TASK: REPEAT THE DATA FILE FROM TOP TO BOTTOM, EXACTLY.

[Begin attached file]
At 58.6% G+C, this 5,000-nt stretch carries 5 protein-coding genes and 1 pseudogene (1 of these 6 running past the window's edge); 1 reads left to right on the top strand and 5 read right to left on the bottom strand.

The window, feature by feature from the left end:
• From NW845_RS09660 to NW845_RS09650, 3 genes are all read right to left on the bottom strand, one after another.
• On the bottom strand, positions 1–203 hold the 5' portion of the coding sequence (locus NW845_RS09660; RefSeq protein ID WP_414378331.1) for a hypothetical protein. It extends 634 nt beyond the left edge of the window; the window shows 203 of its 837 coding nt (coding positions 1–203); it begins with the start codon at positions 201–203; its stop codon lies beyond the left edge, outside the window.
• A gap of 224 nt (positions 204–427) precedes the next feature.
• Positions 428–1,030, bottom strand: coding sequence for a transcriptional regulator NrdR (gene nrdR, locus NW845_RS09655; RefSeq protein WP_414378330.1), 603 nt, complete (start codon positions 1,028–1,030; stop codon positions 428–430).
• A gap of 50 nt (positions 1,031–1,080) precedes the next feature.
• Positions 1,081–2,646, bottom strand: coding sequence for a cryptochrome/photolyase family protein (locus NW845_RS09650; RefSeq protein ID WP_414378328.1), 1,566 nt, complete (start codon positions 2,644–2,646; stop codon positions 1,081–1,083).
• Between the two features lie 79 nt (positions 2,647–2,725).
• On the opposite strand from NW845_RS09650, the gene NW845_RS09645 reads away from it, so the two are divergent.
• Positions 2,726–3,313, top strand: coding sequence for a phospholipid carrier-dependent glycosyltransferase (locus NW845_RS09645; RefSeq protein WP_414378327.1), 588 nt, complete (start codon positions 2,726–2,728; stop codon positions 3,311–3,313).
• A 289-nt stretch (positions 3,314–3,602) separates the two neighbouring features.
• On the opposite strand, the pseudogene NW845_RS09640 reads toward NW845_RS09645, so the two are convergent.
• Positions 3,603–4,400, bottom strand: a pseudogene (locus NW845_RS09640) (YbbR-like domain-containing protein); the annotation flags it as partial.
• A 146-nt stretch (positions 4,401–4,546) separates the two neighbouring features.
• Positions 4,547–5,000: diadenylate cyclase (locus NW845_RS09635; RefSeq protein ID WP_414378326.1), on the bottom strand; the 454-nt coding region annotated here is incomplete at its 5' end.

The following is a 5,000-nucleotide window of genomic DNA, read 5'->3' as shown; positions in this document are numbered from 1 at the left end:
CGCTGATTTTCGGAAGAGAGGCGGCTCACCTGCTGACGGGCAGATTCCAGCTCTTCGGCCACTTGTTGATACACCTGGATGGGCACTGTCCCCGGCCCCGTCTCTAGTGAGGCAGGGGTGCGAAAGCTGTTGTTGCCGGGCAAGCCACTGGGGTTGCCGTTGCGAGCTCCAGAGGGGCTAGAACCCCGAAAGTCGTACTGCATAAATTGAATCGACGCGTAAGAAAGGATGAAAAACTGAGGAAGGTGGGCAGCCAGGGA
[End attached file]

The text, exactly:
At 58.6% G+C, this 5,000-nt stretch carries 5 protein-coding genes and 1 pseudogene (1 of these 6 running past the window's edge); 1 reads left to right on the top strand and 5 read right to left on the bottom strand.

The window, feature by feature from the left end:
• From NW845_RS09660 to NW845_RS09650, 3 genes are all read right to left on the bottom strand, one after another.
• On the bottom strand, positions 1–203 hold the 5' portion of the coding sequence (locus NW845_RS09660; RefSeq protein ID WP_414378331.1) for a hypothetical protein. It extends 634 nt beyond the left edge of the window; the window shows 203 of its 837 coding nt (coding positions 1–203); it begins with the start codon at positions 201–203; its stop codon lies beyond the left edge, outside the window.
• A gap of 224 nt (positions 204–427) precedes the next feature.
• Positions 428–1,030, bottom strand: coding sequence for a transcriptional regulator NrdR (gene nrdR, locus NW845_RS09655; RefSeq protein WP_414378330.1), 603 nt, complete (start codon positions 1,028–1,030; stop codon positions 428–430).
• A gap of 50 nt (positions 1,031–1,080) precedes the next feature.
• Positions 1,081–2,646, bottom strand: coding sequence for a cryptochrome/photolyase family protein (locus NW845_RS09650; RefSeq protein ID WP_414378328.1), 1,566 nt, complete (start codon positions 2,644–2,646; stop codon positions 1,081–1,083).
• Between the two features lie 79 nt (positions 2,647–2,725).
• On the opposite strand from NW845_RS09650, the gene NW845_RS09645 reads away from it, so the two are divergent.
• Positions 2,726–3,313, top strand: coding sequence for a phospholipid carrier-dependent glycosyltransferase (locus NW845_RS09645; RefSeq protein WP_414378327.1), 588 nt, complete (start codon positions 2,726–2,728; stop codon positions 3,311–3,313).
• A 289-nt stretch (positions 3,314–3,602) separates the two neighbouring features.
• On the opposite strand, the pseudogene NW845_RS09640 reads toward NW845_RS09645, so the two are convergent.
• Positions 3,603–4,400, bottom strand: a pseudogene (locus NW845_RS09640) (YbbR-like domain-containing protein); the annotation flags it as partial.
• A 146-nt stretch (positions 4,401–4,546) separates the two neighbouring features.
• Positions 4,547–5,000: diadenylate cyclase (locus NW845_RS09635; RefSeq protein ID WP_414378326.1), on the bottom strand; the 454-nt coding region annotated here is incomplete at its 5' end.

The following is a 5,000-nucleotide window of genomic DNA, read 5'->3' as shown; positions in this document are numbered from 1 at the left end:
CGCTGATTTTCGGAAGAGAGGCGGCTCACCTGCTGACGGGCAGATTCCAGCTCTTCGGCCACTTGTTGATACACCTGGATGGGCACTGTCCCCGGCCCCGTCTCTAGTGAGGCAGGGGTGCGAAAGCTGTTGTTGCCGGGCAAGCCACTGGGGTTGCCGTTGCGAGCTCCAGAGGGGCTAGAACCCCGAAAGTCGTACTGCATAAATTGAATCGACGCGTAAGAAAGGATGAAAAACTGAGGAAGGTGGGCAGCCAGGGA